This piece was originally published September 28th, 2010.

It was decided that after being a fan of the works of Edward Gorey for more than thirty years, it was high time that The Mystery Box Field Expedition Team would finally visit his home, which is affectionately called Elephant House.

I couldn't have been more excited for this chance to see first-hand what was now turned into a museum and thankfully, a living, breathing and ongoing exhibit of both his multitude of creations such as The Gashlycrumb Tinies (they are also scattered through the house like a scavenger hunt) The Doubtful Guest or his animated sequences for the PBS series Mystery!, and the everyday objects that he collected and lived among, objects that almost invariably turned into inspirations for all his works.

Edward Gorey considered himself a writer first and an illustrator second, however it is nearly impossible for any fan to separate his stories from his drawings. His inimitable pen and ink style put him in the same "instantly recognizable" category alongside art history luminaries such as Vincent Van Gogh, Jackson Pollack Salvador Dali and Andy Warhol.

Located at 8 Strawberry Lane in Yarmouth Port on Massachusetts' Cape Cod, the house's nickname came from the house's original weathered shingles that looked like an elephant's skin.

After growing up and living in New York City, Gorey had already made a name for himself, both through his infamous work and daily eccentricity. He attended (wearing fur coats and always loads of jewelry, not something often seen by a man of the time in NYC) nightly performances of the New York City Ballet under the great George Balanchine. Gorey decided to leave the city when Balanchine, his sole reason for staying, passed away. Having often visited relatives in Cape Cod, he purchased and settled in the run down summer home of two sisters.

In 1977, a Broadway production of Dracula, starring Frank Langella, used Gorey set designs and costumes. This production was a lucrative hit and provided Gorey not only with a Tony Award for best costumes (not set designs, which always infuriated him) but a means to purchase the house in 1987 after a drive by its paint peeling doorway left him with an urge to buy the property so that he could paint it.

Not only a place to draw, paint and create, Elephant House would become Gorey's collection of everything that he loved.

Here was a haven for his beloved pet cats that would work their way into his drawings, a place for the 25,000 books he owned, objects he found interest in or received as gifts, and the many rice filled stuffed creatures that he would make while relaxing and watching his favorite tv shows, Cheers, Buffy the Vampire Slayer, Batman The Animated Series, The X-Files and Petticoat Junction.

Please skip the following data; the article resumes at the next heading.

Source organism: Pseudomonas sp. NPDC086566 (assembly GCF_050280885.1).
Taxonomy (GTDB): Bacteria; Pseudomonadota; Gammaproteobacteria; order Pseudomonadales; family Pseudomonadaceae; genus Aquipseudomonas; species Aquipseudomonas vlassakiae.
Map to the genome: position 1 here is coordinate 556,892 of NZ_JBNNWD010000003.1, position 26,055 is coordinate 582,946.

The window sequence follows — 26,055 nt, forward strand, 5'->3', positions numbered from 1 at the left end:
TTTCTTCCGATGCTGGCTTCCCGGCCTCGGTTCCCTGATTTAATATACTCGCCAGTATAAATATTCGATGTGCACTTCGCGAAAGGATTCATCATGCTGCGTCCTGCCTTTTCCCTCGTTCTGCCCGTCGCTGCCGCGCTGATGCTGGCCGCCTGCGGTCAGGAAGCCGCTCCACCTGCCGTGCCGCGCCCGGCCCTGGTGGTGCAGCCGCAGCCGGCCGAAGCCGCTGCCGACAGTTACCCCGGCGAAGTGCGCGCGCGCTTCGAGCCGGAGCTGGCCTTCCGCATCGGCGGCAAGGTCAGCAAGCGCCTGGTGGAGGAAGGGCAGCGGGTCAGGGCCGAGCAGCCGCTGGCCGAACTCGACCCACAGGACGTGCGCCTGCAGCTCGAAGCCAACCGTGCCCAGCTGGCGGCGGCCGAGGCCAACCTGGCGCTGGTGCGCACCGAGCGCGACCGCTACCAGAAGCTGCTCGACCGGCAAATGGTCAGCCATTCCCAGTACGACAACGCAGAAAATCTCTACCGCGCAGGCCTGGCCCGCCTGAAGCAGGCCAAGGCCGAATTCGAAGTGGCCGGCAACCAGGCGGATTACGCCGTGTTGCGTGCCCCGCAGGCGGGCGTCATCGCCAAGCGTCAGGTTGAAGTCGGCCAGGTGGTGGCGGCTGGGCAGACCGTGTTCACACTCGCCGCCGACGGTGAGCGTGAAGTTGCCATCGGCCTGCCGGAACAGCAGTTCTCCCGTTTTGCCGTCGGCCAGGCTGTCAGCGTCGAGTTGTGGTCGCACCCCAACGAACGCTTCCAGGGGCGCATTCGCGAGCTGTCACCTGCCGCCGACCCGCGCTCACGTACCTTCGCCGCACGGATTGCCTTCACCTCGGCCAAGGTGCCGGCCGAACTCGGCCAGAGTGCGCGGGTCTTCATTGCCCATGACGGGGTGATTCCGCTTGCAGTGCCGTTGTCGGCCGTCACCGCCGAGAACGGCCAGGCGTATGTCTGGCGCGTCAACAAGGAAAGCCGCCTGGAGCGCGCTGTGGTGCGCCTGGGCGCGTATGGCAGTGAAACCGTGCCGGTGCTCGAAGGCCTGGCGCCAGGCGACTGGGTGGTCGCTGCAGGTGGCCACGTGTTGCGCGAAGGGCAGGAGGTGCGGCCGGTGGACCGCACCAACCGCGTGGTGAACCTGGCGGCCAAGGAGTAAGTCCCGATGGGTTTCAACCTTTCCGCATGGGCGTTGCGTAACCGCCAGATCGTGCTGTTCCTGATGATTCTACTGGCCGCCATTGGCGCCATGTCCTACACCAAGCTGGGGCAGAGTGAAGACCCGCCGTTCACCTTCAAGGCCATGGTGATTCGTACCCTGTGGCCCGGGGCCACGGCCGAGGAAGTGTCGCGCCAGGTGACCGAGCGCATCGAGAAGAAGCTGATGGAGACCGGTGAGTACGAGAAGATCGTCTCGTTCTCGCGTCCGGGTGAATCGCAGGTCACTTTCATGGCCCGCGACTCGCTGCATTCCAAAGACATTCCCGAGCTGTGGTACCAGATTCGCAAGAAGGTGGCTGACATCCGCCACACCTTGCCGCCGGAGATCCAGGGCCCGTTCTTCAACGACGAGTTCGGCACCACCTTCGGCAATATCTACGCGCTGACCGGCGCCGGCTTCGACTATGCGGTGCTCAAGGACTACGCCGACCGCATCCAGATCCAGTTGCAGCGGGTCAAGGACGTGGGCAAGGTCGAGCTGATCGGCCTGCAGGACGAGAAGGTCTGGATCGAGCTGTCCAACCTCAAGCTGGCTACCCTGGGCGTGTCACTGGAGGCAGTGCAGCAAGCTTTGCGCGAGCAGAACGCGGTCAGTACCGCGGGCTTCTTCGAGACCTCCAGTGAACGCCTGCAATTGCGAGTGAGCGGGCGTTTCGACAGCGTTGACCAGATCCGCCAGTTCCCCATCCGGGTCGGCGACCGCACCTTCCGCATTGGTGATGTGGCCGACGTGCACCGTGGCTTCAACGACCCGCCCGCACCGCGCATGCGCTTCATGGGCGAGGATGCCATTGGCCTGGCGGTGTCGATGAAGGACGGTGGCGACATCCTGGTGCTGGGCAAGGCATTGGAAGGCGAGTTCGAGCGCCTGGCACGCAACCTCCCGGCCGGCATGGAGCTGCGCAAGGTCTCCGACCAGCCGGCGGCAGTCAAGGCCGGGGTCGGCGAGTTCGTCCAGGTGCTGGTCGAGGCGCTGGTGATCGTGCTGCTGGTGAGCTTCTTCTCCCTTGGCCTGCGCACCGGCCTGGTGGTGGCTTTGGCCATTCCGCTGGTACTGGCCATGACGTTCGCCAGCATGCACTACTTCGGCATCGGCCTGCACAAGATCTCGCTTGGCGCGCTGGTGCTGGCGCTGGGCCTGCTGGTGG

Entering Gorey House is as excitedly overwhelming as it would be to try and hunt down everything that Gorey produced during his lifetime.

There is a small gift shop where you can purchase his books and unique collectibles, display upon display of etchings, prints, illustrations, sketchbooks and rare editions (I particularly loved the foreign versions of his books) and a lovably hefty house kitty who now resides there during the house's open visitor season.

Glass enclosed shelves now contain mini exhibits of some of the objects that Gorey collected over time. Walking in without knowing Gorey's work, a person might ask, why all the vintage hand cheese graters, tiny cute faced stuffed animals, or a seemingly random plethora of doorknobs, small knickknacks and found curios? Their loss, as I immediately recognized characters, designs and that overall wonderful Gorey aesthetic that permeated his world on paper.

A Gorey illustration for Edward Lear's The Jumblies

Upstairs is closed off (housing offices and storage) and some of the rooms have now been arranged so that each exhibit (they change annually) could be shown under glass cases and along the walls.

For this year, the exhibit has been Gorey's work as an illustrator for the many other authors he illustrated, with various book jackets, sketches, rare outtake designs and imaginatively Goreyesque takes on well known literary classics.

At Elephant House, you can not only enjoy the serene exterior setting of where the house is located (the giant and rare Southern Magnolia Tree which Gorey looked upon from his 2nd floor studio window is, but Edward Gorey's interior world—that of a playfully childlike take on life and its often perilous journey to an unknown ending. Styles that bring to mind the roaring '20s, as well as the Victorian and Edwardian eras are all mixed together with a healthy dose of good natured black humor, Halloween macabre, and a very witty misanthropy.

One of the many Gashlycrumb Tinies located throughout Elephant House

Far from your average staid museum or home to some great (and often yawn inducing) famous author or composer, Edward Gorey's house not only provides a look into his storage/living space, along with super rare items, but a peek into the nook of his brain. A place where Edward Gorey happily found a co-existence for many amusingly offbeat elements in such a deliriously calm setting that is good old fashioned Cape Cod.

More information on memberships, hours and directions can be found at The Edward Gorey House.

Edward Gorey was also a strong advocate for animals and contributed to and worked with many animal charities, among them the Animal Rescue League of Boston.

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